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Cathy Deddo
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These studies look at the overwhelming goodness of the Triune God. Depicted by Andrei Rublev's icon of The Holy Trinity.
 

Cathy's Reflections

By Catherine A. Deddo

No God Behind Jesus (John 12:44-45)

When my husband was a campus minister, he once had a young woman approach him and ask “Who should I pray to, God or Jesus?” When he inquired as to why she asked this question, she replied, “Well, I really like Jesus, but I am not so sure about God.”

Is there a split between Jesus and God? Does Jesus show us who God is, His very heart and purposes, or is there a God behind Jesus? Is God full of wrath, ready to punish us for our sins, but Jesus is the nice guy who protects us from Him? Are God and Jesus somewhat at cross purposes towards us? Or are there some things about God that Jesus doesn’t show us?

I remember struggling a lot with this when I was a young Christian. I really liked Jesus. He was loving and compassionate. But I felt that, with God the Father, I could never be sure of being fully accepted and loved. I always felt that I was “weighed and found wanting.” While I believed that He loved me “unconditionally”, I felt a need to do what I could to make sure He continued to love me.

Is there a God behind Jesus? Is there some slippage of character, attitude, or heart between the Father and the Son? Or can we trust that Jesus fully reveals the goodness, the grace, the true character of the triune God? Is God just like Jesus?

What the New Testament writers emphatically declare is that Jesus is the clearest, fullest revelation of the character and purposes of God. In fact, in Jesus we don’t just learn more about God, we meet God Himself. This is how the author of Hebrews begins his epistle: “In many and various ways God spoke of old to our fathers by the prophets; but in these last days he has spoken to us by a Son, whom he appointed the heir of all things, through whom also he created the world. He reflects the glory of God and bears the very stamp of his nature, upholding the universe by his word of power.”

The epistle’s author draws a sharp and absolute distinction between ALL the others ways and times God has revealed Himself, or spoken, and when He reveals Himself in Jesus, the Son. Before, all revelation had been revelation about God, but now we have God’s self-revelation. Have you ever heard a lot about someone and then met them yourself and come to know them as a friend? There is a huge difference, isn’t there, between knowing about a person or coming to know them, as they reveal themselves to you in person, face to face. God did speak in various ways to individuals in the Old Testament: through a burning bush, dreams, angelic visitors, or a voice out of a whirlwind. But now, in Jesus, God shows up and lives among His creation.

Jesus is not just another messenger, not even the greatest of all those whose spoke on God’s behalf in the past. He is God, God the Word, who is eternal and always with God, as John puts it at the beginning of his gospel. Paul, in his epistle to the Colossians, declares that Jesus is the very image of the invisible God (Col.1:15). In Jesus, we meet God Himself.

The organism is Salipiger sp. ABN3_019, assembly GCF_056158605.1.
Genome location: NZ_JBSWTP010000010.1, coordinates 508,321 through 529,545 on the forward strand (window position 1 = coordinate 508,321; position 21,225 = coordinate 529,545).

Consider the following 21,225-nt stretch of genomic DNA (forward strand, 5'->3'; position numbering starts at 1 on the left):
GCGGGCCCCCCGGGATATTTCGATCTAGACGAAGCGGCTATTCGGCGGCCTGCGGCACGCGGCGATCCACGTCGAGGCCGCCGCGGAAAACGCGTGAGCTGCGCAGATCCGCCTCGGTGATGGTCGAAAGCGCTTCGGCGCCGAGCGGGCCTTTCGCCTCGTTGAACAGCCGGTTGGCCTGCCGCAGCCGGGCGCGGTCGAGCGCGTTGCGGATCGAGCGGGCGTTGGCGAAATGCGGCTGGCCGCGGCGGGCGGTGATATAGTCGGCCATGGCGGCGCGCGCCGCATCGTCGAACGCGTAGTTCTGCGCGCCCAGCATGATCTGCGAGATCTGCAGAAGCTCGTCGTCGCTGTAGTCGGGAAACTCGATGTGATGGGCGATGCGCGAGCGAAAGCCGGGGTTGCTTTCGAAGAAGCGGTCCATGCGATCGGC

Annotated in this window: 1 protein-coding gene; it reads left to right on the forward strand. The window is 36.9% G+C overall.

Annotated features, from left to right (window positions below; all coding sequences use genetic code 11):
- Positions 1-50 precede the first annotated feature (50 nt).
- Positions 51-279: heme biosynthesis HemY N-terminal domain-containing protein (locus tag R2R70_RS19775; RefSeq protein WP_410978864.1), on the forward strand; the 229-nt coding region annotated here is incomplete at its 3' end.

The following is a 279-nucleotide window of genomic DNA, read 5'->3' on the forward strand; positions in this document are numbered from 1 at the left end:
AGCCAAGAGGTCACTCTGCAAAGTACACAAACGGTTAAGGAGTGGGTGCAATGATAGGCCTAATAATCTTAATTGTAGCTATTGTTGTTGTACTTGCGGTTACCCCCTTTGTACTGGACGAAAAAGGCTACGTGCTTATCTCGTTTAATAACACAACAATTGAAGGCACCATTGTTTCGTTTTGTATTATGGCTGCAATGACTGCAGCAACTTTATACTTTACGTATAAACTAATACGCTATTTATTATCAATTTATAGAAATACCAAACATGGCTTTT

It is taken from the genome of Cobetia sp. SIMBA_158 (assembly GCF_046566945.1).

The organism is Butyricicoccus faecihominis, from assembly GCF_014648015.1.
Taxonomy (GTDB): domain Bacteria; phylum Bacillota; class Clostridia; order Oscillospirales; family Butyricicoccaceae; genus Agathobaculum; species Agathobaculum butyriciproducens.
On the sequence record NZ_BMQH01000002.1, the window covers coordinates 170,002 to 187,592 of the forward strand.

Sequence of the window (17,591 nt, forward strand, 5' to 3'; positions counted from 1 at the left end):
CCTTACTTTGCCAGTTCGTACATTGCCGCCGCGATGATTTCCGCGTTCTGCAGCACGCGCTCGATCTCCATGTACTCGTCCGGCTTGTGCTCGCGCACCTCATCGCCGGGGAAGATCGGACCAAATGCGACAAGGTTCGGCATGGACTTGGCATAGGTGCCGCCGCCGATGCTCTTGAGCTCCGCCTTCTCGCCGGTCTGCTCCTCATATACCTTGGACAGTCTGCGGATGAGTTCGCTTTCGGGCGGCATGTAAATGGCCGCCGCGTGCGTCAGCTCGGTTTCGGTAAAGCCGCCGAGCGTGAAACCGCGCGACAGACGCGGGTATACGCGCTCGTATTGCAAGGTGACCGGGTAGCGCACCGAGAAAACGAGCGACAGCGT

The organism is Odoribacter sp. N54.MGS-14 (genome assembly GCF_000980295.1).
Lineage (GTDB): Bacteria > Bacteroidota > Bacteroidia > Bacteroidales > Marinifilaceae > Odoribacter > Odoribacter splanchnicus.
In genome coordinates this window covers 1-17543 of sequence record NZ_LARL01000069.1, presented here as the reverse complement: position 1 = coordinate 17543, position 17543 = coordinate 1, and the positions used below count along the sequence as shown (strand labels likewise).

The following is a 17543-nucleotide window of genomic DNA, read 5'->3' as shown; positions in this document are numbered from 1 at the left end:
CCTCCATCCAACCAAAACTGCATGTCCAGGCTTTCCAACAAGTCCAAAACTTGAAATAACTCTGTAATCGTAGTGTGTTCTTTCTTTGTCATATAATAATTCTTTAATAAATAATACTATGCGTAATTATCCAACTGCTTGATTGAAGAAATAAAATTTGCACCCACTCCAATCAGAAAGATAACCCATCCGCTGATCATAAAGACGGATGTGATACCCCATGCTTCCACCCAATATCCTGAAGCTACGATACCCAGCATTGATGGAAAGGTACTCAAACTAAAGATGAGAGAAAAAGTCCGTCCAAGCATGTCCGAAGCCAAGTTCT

Jesus declares that to know Him is to know the Father. During His last supper with the disciples, Philip asks Him to show them the Father. Jesus replies, “Have I been with you so long and yet you do not know me, Philip? He who has seen me has seen the Father; how can you say, ‘Show us the Father’? Do you not believe that I am in the Father and the Father in me?”(John 14:8-10) To see Jesus is to see God. To see Jesus is to see the Father.

Jesus is emphatic about this point. In the Gospel of John Jesus speaks of His close relationship with the Father and that to see Him and know Him is to see and know the Father. Jesus teaches, “He who believes in me, believes not in me but in him who sent me. And he who sees me sees him who sent me.”(John 12:44-45) Jesus doesn’t let His listeners consider Him alone, apart from His Father. There is no slippage between the Father and the Son. In fact, to trust in Jesus is to trust in the Father.

And all of what Jesus says and does is always according to what He hears and sees from His Father (John 5:19-20, 30). Jesus speaks the words of God and does what God is doing, and this is true because He is God. As God the Son he shows us the whole God: the Father, the Son, and the Spirit. The whole God was at work in the Incarnation and in the Crucifixion, the Resurrection and the Ascension of Jesus Christ.

There is no God behind Jesus, because Jesus IS God, He is the Son and He is always with the Father and the Spirit, even when He was incarnate. God did not cease being God, He assumed humanity. And therefore, we can rest in the wonderful knowledge that when we look at Jesus, we see the triune God Himself. What you see is what you get! He graciously enters our time and space and reveals Himself to us in flesh and blood. There is no "part" of God that remains hidden. The whole God wants a relationship with His creation, the whole God was willing to pay the price to free us from our sin, to heal us, and make us able to truly be His children, His very beloved children. The whole God, Father Son and Spirit is our loving, gracious Savior.

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